App showdown: Proposal apps (Bidsketch vs. Quoteroller)

Head to head review and comparison of two popular proposal apps

Head to head review and comparison of two popular proposal apps

Two apps enter, one app leaves!

A few weeks ago, I had a need I don’t usually have, which was to create a proposal. I figured this was the ideal time to try out a few different proposal-creating apps and compare them in a review…the results are below!

(It’s worth noting going in that I don’t regularly create proposals and have never used a proposal creation tool before, so I may have missed a few things or had a harder time than someone who comes from that background would have.) 

The Bidsketch video review:

The Quoteroller video review:

Price comparison:

As you can see, they have slightly different pricing methods; Quoteroller is priced per user for its $15/month and $25/month plans (the $200/month plan includes up to ten users), while Bidsketch has a built in user limit at each price tier (the second tier is $79/month for up to three users.

Features:

  • Bidsketch includes analytics, electronic signatures, and custom domains on its basic plan. Additional plans add the features of realtime team collaboration on proposals and permission/role management for your team. The higher priced plans also include more users and more storage.
  • Quoteroller’s most basic plan doesn’t include custom template design, and neither does the $25/user/month plan. The most basic plan does include drag and drop design with “content blocks” that you can customize/create templates of, analytics, and custom branding (logo adding and customizing the background–which is interesting because I didn’t come across this feature when creating the test proposals, so it could be a little more obvious). The higher level tiers include custom subdomains, Salesforce integration, customized fields, team user permissions, and an account manager, among a few other features.

Integrations:

  • Bidsketch integrates with Basecamp, Freshbooks, Harvest, Highrise, Salesforce, and RightSignature.
  • Quoteroller integrates with (among others–this is just a sampling, seriously) Harvest, Freshbooks, Xero, Nimble, Base, Insightly, Highrise, Capsule CRM, Podio, Basecamp, and RightSignature. *whew*
  • Both integrate with Harvest (my time-tracking tool of choice) and say that there’s a one-click ability to convert a proposal to a project in Harvest afterwards. I didn’t get a chance to test this, but if it works well that’s a big bonus. Quoteroller also allows for payment directly from the invoice, with the ability to add a Paypal button.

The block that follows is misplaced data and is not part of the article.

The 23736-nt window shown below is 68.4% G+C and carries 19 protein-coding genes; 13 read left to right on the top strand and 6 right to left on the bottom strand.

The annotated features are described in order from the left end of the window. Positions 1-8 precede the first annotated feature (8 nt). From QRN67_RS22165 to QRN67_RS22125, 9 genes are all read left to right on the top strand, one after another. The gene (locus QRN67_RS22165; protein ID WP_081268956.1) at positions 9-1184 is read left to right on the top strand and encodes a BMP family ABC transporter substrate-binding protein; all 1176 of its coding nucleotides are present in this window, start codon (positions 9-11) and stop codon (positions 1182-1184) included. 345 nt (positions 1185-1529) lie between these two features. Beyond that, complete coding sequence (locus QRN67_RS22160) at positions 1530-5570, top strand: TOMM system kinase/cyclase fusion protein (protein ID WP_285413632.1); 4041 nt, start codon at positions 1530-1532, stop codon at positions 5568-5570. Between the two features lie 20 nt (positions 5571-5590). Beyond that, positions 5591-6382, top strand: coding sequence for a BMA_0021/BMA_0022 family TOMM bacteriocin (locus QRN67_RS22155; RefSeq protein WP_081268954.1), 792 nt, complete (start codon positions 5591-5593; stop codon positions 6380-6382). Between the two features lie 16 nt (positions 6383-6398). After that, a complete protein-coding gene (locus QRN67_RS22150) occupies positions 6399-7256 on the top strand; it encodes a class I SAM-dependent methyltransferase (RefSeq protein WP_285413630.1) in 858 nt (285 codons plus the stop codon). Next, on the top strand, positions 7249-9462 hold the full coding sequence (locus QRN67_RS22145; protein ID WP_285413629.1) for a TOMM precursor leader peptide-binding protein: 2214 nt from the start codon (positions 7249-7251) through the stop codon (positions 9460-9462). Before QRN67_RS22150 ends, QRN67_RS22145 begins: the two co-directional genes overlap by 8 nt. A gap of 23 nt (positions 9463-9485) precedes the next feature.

• The Paypal button feature from Quoteroller probably wouldn’t work as well if you were doing a subscription/monthly retainer type service, but for what it’s worth, you could convert a monthly retainer proposal to a Harvest invoice/project, and then make the Harvest invoice automatically recurring on a weekly/biweekly/monthly basis.

Other notes:

When dealing with both instances of customer service, I had no complaints–I had to contact both of them to ask to extend my trial for review purposes and they were prompt and friendly. I also had to ask Bidsketch customer support about a glitch (still not sure if it was on my end or their’s); I couldn’t customize the design on the PDF at the end, but their support was fast and friendly.

Review/showdown conclusion:

  • Bidsketch has more features overall, but I found Quoteroller a lot easier to hit the ground running with.
  • I had an easier time setting up monthly retainer options on Quoteroller–though again, it’s worth noting that while doing the review I found an easier way to do that–where on Bidsketch, I had a hard time with that.
  • Bidsketch, though, has more design customization options. I really liked Quoteroller’s drag & drop blocks and the sections, but I wish I could have at least changed the font options. (In the video, I said that you can’t change the background, and apparently you can even on a basic account, but I didn’t see that as a noticeable option during the proposal creation process.) 

In short: 

  • If aesthetics and customization of the final proposal is your top priority, Bidsketch is probably going to be your winner.
  • If quick and super-easy proposal preparation is your priority, Quoteroller might be the way to go.
  • Also, Quoteroller kinda beats Bidsketch into the ground as far as integrations go, so if creating a well-integrated suite of applications is a high priority for you (and/or you use several of the apps that it integrates with already), that could be a swaying factor.

They’re both great options, each slightly better suited for different needs…hopefully the breakdown helped some, though! (Also, I’ve got at least one other idea for a similar breakdown/head-to-head comparison post–let me know if you like this format and want to see more of them.) 

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